After a strange event in 1896, a minority of mostly women find themselves “touched” with strange and sometimes dangerous powers. Amalia True (Laura Donnelly) is their leader, and fights to protect all the ‘Touched’ girls she can find — but strangers are seeking the girls for their own ends, and the Establishment is uneasy…

HBO won a frenzied bidding war to make The Nevers, and it’s easy to see why everyone wanted it. The premise — a female-skewing, Victorian X-Men from the creator of Buffy The Vampire Slayer — is rich in possibility for visual dazzle and a fresh take on an era where men’s stories too often dominate. And partly, it delivers on that promise. But on this evidence, the match was an uneasy one even before Joss Whedon left the show (replaced by Philippa Goslett), because HBO’s fondness for sex and violence sits awkwardly alongside a story that otherwise skews teenage.

The cast are a likeable collection of up-and-comers, led by Laura Donnelly’s abrasive, decisive Amalia True, leader of a group of ‘Touched’ women with special powers. Amalia sees glimpses of the future — though not always in a way that helps — and has an overarching sense of mission that she frequently tries to forget with hard drinking and casual sex. Penance Adair (Ann Skelly) is her best friend and a Q-like mechanical genius. Together they lead a ragtag group of Touched, attempting to reach others of their kind who are being mistreated by superstitious families or pursued by sinister strangers. After rescuing one new recruit from grotesque kidnappers, True investigates a disappearance alongside boxer-turned-detective Frank Mundi (Ben Chaplin) and contends with a homicidal Touched, Maladie (Amy Manson), who has her own strange priorities.

The Nevers

The first episodes set up not just this plot but many other moving parts, because we haven’t even mentioned James Norton’s entertaining roué, Olivia Williams’ do-gooder, Pip Torrens’ hostile minister and Nick Frost’s Beggar King. All great people, but the show quickly reaches the point where you might wish that we were focused only on a few monster-fighting kids in a school library, or a motley crew of mercenaries on a tiny starship, rather than half the population of Victorian London. And amid all these crowds there’s very little time, apparently, to develop the non-white members of the supporting cast to any real degree: Zackary Momoh’s supernaturally gifted doctor is interesting but side-lined, while Kiran Sonia Sawar is mostly stuck delivering exposition.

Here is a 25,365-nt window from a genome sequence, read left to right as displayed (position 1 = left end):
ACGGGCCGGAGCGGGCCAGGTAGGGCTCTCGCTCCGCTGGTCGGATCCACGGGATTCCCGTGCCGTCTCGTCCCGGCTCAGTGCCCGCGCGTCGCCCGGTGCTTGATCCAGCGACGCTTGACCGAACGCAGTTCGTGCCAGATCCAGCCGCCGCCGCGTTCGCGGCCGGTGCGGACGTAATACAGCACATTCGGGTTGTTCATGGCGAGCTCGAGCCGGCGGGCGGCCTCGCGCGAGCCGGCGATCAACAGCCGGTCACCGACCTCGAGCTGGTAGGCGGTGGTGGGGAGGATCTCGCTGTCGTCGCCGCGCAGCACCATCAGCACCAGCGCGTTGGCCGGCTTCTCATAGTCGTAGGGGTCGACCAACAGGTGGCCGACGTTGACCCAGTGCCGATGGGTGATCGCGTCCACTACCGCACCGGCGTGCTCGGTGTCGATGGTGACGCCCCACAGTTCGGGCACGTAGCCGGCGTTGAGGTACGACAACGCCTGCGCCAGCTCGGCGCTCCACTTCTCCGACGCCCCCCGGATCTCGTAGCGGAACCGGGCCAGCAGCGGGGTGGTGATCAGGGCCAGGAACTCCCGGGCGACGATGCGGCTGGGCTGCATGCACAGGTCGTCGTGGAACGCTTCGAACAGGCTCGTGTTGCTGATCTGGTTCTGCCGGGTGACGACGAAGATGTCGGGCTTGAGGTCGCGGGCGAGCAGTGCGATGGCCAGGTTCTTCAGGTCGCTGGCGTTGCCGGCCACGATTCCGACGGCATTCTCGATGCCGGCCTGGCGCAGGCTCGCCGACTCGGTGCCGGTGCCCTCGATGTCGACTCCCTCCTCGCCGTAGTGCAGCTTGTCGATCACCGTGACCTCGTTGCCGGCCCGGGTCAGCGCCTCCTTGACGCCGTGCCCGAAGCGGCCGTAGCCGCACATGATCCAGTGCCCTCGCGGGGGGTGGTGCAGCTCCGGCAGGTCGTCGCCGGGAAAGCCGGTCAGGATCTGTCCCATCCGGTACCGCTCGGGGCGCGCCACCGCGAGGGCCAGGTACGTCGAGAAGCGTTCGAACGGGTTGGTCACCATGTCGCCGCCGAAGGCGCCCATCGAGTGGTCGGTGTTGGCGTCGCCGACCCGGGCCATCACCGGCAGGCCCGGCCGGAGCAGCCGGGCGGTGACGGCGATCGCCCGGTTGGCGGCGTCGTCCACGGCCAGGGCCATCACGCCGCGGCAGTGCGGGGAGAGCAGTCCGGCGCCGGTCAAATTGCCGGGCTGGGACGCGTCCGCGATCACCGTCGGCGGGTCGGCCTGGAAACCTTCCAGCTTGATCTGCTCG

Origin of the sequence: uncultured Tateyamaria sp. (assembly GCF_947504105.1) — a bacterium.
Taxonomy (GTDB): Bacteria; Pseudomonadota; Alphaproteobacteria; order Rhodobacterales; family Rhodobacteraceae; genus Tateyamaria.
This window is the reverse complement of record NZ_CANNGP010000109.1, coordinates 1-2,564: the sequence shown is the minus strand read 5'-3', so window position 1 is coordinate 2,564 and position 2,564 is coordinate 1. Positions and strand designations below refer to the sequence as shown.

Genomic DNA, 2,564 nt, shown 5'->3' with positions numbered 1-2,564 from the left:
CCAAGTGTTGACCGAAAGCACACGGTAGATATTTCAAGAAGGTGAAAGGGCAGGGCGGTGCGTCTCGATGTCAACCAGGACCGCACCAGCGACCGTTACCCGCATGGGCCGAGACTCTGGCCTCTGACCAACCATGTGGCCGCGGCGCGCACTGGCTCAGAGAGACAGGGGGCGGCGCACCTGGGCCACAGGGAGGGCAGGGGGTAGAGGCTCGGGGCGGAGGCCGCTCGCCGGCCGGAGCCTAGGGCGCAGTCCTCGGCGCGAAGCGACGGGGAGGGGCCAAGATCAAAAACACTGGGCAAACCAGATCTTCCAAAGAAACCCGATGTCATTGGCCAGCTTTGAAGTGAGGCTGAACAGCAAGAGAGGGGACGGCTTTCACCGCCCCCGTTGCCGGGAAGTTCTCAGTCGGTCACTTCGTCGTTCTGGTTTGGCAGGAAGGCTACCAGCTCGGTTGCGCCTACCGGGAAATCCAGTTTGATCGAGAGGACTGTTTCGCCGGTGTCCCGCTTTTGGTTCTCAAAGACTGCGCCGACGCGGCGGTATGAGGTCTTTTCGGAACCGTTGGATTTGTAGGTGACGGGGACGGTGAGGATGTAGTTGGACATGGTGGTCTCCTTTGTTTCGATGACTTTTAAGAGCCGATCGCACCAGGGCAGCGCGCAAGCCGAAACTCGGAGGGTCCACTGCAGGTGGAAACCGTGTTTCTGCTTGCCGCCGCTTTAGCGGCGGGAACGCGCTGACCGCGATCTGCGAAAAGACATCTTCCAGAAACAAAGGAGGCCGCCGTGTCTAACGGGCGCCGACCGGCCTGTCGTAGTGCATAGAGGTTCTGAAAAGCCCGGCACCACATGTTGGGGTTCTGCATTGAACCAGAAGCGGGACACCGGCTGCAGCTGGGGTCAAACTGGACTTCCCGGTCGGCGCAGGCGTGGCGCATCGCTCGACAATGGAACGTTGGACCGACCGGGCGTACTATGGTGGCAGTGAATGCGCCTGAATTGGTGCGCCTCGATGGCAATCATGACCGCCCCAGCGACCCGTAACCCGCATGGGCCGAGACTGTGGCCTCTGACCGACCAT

After a rocky pilot the show begins to feel like it’s finding its feet

The show does at least deliver on that visual dazzle. Everything is beautifully staged — a presumably enormous costume budget is matched by canny use of locations and solid effects — and there’s always fun in seeing superheroics out of their natural time, the combination of period dress and barmy effects still feeling fresher than the usual Lycra. Yet the general tone of plucky adventures sits awkwardly with the random sexposition and often brutal violence. There are grotesque monsters and also a prim, young schoolgirl who happens to be a giant; delicate flirtations across class divides, and horrifying experiments. It can feel like the show’s trying to be all things to all women, rather than having a really strong sense of what it wants to say, or as if an attempt to be more HBO has resulted in unnatural grafts of nudity onto a broadcast channel form.

That’s not to say that it’s bad, just unwieldy. After a rocky pilot the show begins to feel like it’s finding its feet, and it may yet become a gripping comic-book-style epic: J. Michael Straczynski’s Rising Stars meets The League Of Extraordinary Gentlemen, perhaps. Never say never.

If you can keep track of who’s who and what’s what amid the confusion and the corsets, there’s a lot of fun in the adventures of these extraordinary women.

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